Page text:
Judge William Lee maintains a strict one kidnapping with food limit when he's driving.
Our review of The Heineken Kidnapping (Blu-ray), published August 28th, 2012, is also available.
What they started, he will finish.
This film is a cinematic interpretation of the kidnapping of Alfred Heineken in 1983 and is not intended to be a full and true account of the events.
Facts of the Case
In 1983, Alfred (Freddy) Heineken (Rutger Hauer, Black Butterflies), president of the Dutch brewing company and grandson of the famous beer's founder, was kidnapped and held for ransom. After 35 million Dutch guilders were paid, police rescued Freddy and his chauffeur. Their abductors went into hiding, two of them in France where legal arguments over extradition treaties stalled their appointment with justice. Shaken by his ordeal, Freddy used his considerable financial and political power to exact revenge on his former captors.
Director Maarten Treurniet's true-crime thriller takes some liberties with the historical facts and invents composite characters. Since this sensational case is mostly unknown or forgotten outside of the Netherlands, the deviations from facts won't be an issue for most viewers. The creative changes result in a mostly satisfying movie with tight plot construction and a focus on a handful of well-developed characters. If only crime, international justice, and revenge could be this tidy in real life.
The central character (for the first half of the movie) is Rem (Reinout Scholten van Aschat), an angry young man looking for a way out of poverty. When he overhears his brother-in-law Cor (Gijs Naber) and associates plotting criminal schemes, Rem wants in on the action. Rem suggests Freddy Heineken for a kidnap and ransom job because he blames the brewery president for his dad's failing health. His dad's alcoholism was a consequence of his long years of service as the company's salesman.
Rem would typically be the viewer's surrogate into this world, playing the part of the new member of the gang who is drawn deeper and deeper into the worsening situation. However, the film quite daringly explores Rem's darker impulses colored by his deep resentment over the class divide. Rem views his participation in the kidnapping not as a moral quagmire but a moneymaking opportunity. When he's tasked with monitoring Freddy's cell, Rem seems to enjoy the power he holds over the rich man and cruelly tests his psychological resolve. To counter his mean streak, we have scenes where Rem tries to win the affections of a girl but even in these moments he's uncomfortable obnoxious. He is one of the most unlikable but well-intentioned protagonists I've seen in recent movies and that certainly affected my perspective on the second half of the movie.
Rutger Hauer dominates the movie with his confident presence and skillful performance. We see him first through the eyes of his abductors so he does appear cold and untouchable. Yet his thoughtful portrayal of a powerful man whose very foundations of personal security are obliterated really show in moments where he carefully keeps his panic at bay while in a makeshift cell and later when he must hide his nervousness in public. Freddy is a hard man nearly broken and he softens as he reexamines his legacy as a businessman and husband.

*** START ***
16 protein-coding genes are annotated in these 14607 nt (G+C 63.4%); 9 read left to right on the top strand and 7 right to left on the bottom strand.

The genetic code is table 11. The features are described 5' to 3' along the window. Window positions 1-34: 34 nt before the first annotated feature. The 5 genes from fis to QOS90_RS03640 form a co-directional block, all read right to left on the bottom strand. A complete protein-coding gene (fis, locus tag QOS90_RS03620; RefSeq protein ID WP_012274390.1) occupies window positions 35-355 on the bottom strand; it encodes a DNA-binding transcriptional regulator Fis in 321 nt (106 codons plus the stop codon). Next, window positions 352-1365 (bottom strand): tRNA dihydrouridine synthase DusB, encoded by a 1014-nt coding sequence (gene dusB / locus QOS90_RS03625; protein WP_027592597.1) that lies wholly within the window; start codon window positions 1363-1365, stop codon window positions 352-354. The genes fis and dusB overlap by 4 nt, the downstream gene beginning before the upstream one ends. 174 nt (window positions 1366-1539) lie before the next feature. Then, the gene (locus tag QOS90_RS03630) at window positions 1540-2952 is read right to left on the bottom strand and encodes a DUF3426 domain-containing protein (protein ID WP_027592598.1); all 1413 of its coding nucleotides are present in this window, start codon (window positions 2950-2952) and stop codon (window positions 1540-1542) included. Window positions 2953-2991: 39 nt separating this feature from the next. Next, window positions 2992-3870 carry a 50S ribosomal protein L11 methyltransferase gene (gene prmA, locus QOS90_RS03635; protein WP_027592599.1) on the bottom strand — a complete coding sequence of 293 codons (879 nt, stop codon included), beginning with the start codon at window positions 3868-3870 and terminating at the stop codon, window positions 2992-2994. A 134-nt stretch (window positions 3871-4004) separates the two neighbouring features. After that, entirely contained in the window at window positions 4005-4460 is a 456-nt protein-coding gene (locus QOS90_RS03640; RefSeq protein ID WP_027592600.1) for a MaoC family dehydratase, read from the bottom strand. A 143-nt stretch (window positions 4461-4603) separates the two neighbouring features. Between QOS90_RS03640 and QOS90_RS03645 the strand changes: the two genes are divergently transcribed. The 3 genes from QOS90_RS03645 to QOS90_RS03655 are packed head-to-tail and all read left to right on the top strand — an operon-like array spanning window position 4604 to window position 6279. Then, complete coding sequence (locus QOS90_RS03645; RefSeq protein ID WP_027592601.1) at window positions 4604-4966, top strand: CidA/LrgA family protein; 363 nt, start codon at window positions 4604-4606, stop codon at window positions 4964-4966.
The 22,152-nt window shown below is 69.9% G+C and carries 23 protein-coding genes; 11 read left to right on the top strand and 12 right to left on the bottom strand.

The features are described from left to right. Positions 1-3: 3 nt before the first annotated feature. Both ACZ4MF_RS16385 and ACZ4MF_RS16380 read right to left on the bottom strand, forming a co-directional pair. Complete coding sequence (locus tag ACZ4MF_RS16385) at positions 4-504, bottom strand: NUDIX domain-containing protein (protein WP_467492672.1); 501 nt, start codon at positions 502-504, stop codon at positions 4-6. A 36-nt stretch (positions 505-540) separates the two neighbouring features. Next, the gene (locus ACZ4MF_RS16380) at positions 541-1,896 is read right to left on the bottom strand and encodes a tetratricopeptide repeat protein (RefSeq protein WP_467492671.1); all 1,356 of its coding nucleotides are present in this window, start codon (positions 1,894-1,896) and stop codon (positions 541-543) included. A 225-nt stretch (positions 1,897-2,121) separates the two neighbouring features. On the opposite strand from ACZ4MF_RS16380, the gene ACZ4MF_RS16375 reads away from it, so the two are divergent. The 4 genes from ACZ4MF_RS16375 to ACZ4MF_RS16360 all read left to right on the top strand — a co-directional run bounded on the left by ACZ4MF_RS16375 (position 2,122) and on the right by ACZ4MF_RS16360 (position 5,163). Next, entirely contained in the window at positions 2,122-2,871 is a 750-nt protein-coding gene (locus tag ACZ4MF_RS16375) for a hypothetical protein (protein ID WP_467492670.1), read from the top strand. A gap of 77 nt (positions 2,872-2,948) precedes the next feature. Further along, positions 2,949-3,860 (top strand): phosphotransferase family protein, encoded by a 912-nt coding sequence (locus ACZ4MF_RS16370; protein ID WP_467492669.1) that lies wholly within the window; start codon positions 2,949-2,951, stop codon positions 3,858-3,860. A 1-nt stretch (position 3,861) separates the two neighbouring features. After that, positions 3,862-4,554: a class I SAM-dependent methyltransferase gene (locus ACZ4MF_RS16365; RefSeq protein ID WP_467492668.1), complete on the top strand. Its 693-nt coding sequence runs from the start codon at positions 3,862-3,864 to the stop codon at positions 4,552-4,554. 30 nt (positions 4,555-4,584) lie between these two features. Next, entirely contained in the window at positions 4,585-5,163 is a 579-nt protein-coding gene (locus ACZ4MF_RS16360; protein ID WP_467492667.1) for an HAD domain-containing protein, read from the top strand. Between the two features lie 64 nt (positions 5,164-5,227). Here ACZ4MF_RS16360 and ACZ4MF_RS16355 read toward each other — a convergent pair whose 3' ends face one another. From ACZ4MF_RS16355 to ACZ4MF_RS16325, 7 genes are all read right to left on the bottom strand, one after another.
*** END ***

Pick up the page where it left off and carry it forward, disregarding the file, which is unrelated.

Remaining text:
The second half of the movie deals with Freddy's efforts to bring his abductors to justice. The movie picks up steam in this section but I suspect this is where the story plays fast and loose with historical fact. The script also drops in some elements at this point that aren't properly followed up.
The picture quality on this DVD release is very good. There is consistently sharp standard definition detail and no noticeable image problems. The color range is pleasingly dynamic from the cold monotone of the Amsterdam hideout to the vibrantly sunny beaches of Saint Martin. The surround audio mix has strong dialogue presentation at the front and well placed environmental effects in the background. Composer Tom Holkenborg's music drives the escalating action and at times reminded me of Hans Zimmer's thunderous contributions on the films of Christopher Nolan. Overall, it is a very satisfying audio-visual presentation for the movie.
The DVD offers two extras. The 20-minute making-of featurette has interviews with the director and stars. It offers some more information on the real event and the development of the movie. The trailer is also included.
The Rebuttal Witnesses
The movie's focus on the characters, Rem and Freddy in particular, is effective for this economical crime thriller. We are immersed in the kidnappers' planning and experience the isolation and psychological torment of the victim. However, the absence of the police and outside world feels odd. There aren't enough cues to how the rest of the country is reacting to the kidnapping. It's hard to read whether the public is sympathetic to Freddy's plight. When the cops are suddenly hot on the trail of the kidnappers, it's a tense development but how they arrived there is unexplained.
Considering the international scope and drawn out road to justice of the real affair, perhaps The Heineken Kidnapping is a too-neat version of events. Still, it's an economical crime story with very strong performances. The movie is quite daring in its decision to tell the story without any obviously likeable characters but the effort pays off. The situation is based on a real event but the characters ultimately stand in as representatives of a class war. The final meeting between Freddy and Rem feels like a stalemate as the clout of the rich and the festering resentment of the poor remain equally threatening.
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